The tough economic environment in South Africa – seen through interest rates hikes – is going to be a drag on earnings of companies. That is why Business Connexion (BCX), a standalone unit of Telkom, is taking steps to face the economic realities of a downturn. By Gugu Lourie
BCX is implementing various cost-cutting initiatives to remain relevant and profitable. For more, read: “Extraordinary times hit BCX”
“For us to remain profitable and relevant, we have to look at our cost structure in response to the current market realities and how these impact our client base. This is particular initiative is not Telkom-led. It’s what a lot of people think,” BCX CEO Isaac Mophatlane told TechFinancials.co.za in an exclusive interview late on Friday.
“It’s facing your realities. There is definitely a slowdown in the economy.”
He warned that BCX’s management cannot be oblivious to the economic realities. “It can’t be business as usual.”
It’s getting tough out there for South African corporates.
Jabu Mabuza, chairman of Telkom, has already warned about the impact of a weaker rand.
Speaking to the Sunday Times newspaper, Mabuza said a weaker rand affects the price Telkom pays to buy equipment from international markets.
He told the newspaper that Telkom CEO Sipho Maseko is “frantically redoing the sums he did last year”.
So tough times lies ahead for Telkom, BCX and other technology firms.
The market downturn is already affecting BCX’s clients, such as mining houses. Global miners are seeing profits diminish amid slowing economic growth in China, the largest commodities buyer.
With other exogenous factors such as rand weakness, this is likely to affect technology firms, such as BCX, that provide software solutions to the mining industry and other related sectors. This will result in increased equipment and software costs and put pressure on revenues.
Mophatlane said: “Look, we got to react to the market and what’s out there. We’ve seen rand weakening, which means bringing technology into the country becomes expensive to our end user.”
Last week, Reserve Bank Governor Lesetja Kganyago raised a repo rate by 50 basis point to 6.75% and South Africans are bracing themselves for more rate increases in the coming months.
The International Monetary Fund has also cut its economic growth estimate for South Africa by almost half to 0.7%, attributing it to weak commodity prices and high borrowing costs.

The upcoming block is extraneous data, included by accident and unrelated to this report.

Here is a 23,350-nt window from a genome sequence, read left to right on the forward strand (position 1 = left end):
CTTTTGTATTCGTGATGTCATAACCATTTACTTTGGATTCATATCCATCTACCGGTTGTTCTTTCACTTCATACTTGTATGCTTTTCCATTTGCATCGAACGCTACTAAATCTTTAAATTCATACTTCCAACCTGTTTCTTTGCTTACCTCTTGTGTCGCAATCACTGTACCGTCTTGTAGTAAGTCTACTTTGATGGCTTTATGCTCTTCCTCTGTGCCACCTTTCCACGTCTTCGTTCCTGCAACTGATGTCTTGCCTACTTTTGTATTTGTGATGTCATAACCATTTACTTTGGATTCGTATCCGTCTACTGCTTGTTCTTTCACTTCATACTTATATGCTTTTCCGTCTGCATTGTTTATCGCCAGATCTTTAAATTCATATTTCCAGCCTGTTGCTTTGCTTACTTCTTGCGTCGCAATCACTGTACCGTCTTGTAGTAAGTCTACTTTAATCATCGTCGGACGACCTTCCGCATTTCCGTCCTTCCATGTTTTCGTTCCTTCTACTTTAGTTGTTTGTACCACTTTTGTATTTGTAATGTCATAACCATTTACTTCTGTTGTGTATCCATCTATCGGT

Minister of Finance Pravin Gordhan may also increase corporate tax in his budget speech to be presented to parliament on 24 February 2016.
“We got to deal with our realities,” Mophatlane said, adding that there has been a slowdown in the mining sector, in which the company has a bigger exposure.
“The reality, of course, it would hurt to loose skills sets. It’s just that we have to box a lot smarter, but we can also not ignore realities.”
BCX is looking at consolidation of costs with Telkom around how to leverage each other’s facilities, contracts with technology vendors and procurement synergies.
Mophatlane said they are looking “at best practices and policies, where Telkom has better, we adopt theirs and vice versa. Maybe in realisation of cost savings and efficiencies and all that would probably have a better view in six months’ time, when we have executed on those we have identified.”
He reiterated that the Telkom deal with BCX wasn’t done on the basis of cost-cuttings, but “it’s just a natural progression. Its common sense for us. We’ve looked for synergies in terms of cost cuttings. We are consolidating our contracts with our suppliers.”
When asked whether the timing of the Telkom deal was perfect, Mophatlane said: “It’s a perfect time for the storm. I think certainly we did the deal at a right time. I think that just generally with the interest rate going up, raising cash is going to be a lot tougher and it doesn’t matter what industry you are in. We certainly made the right decision.
Mophatlane said he “would love to see” BCX being a significant contributor to Telkom’s profit line and to our customers in whatever we do.
“We got to drive this business that our acquirer and shareholders do see merit in justification of why the deal was done.”
BCX is the largest employer of ICT skills in Africa with close to 7 000 employees, who have vast experience in
delivering large projects on the continent.
Telkom has acquired BCX to bulk up its information and communications technology business in order to address the technology and communication needs of South African businesses nationally.
BCX has the potential to be the enterprise unit within the bigger Telkom Group.